We adore You, O Christ, and we bless You. Because by Your Holy Cross You have redeemed the world.
Were Mary’s tears silent ones?
In the privacy of the space John made for her in his home, did the Blessed Mother ever get the opportunity to just let go and give voice to her grief? Perhaps, as she wept, she was struck by the fact that her sobs were the only sound she could hear… the surrounding silence that would have answered her own sounds of grief would surely have given rise to great sorrow.
Her Son lay dead in a tomb.
With the exception of those three days of anxiety searching for Him as a child in Jerusalem, she had never before experienced such a forced and terrifying separation from Him. That moment when they took His broken body from her loving arms and she watched them wrap Him in linen and place Him in the tomb, rolling a stone across the entrance way… it would have been a strange kind of closure which would have seemed to come too soon, too suddenly, even after the events that lead to His death. He really was dead. His burial, though rushed to accommodate the Jewish sabbath, was real… but what now?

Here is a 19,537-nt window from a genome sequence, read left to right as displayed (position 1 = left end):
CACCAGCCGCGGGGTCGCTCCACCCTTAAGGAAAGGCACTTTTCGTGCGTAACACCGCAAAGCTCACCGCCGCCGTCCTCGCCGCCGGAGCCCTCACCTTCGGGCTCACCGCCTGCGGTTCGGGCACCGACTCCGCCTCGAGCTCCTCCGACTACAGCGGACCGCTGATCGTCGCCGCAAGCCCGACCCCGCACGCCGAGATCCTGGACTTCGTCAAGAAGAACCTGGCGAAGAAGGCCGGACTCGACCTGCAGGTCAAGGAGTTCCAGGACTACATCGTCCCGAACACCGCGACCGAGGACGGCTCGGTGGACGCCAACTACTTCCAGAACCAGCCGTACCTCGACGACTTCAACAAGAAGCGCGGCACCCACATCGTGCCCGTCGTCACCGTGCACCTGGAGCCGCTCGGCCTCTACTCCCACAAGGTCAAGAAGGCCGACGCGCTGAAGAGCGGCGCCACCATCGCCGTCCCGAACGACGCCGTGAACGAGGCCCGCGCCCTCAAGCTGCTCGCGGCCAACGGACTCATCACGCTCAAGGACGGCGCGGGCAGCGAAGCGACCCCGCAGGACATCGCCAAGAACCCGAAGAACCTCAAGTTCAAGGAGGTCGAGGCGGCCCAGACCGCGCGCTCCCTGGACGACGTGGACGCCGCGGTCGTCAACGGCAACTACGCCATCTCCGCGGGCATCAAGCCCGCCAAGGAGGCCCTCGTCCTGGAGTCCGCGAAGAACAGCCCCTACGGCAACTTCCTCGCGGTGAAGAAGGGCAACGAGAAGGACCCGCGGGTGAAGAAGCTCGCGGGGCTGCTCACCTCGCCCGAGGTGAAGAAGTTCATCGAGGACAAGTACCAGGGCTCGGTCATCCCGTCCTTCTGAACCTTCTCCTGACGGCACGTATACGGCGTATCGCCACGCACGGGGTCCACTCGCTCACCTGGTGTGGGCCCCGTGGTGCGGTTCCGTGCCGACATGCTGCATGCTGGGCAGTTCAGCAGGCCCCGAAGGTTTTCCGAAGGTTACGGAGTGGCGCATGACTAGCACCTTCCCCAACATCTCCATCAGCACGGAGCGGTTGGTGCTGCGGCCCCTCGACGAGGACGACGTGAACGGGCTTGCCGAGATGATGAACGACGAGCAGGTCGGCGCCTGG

The experience of that day Our Lord Jesus died would have been terrifying, dramatic, emotions would have been racing… but now that He lay dead in a tomb? Sudden silence. Eerie confusion, seasoned by the greatest depths of sorrow. Seeming nothingness.
The Sorrowful Mother knows silence and separation from her beloved Son only too well. During those times that I experience frustration in prayer due to a sense of separation from Him… when it seems He is absent, when the only language with which He communicates is silence, but it feels more like nothingness… I need not be alone. In turning to the Sorrowful Mother I have a companion who understands the distress of this experience, and yet she has hope in the belief that the Dawn of Compassion WILL break upon us.
And so she waits with me…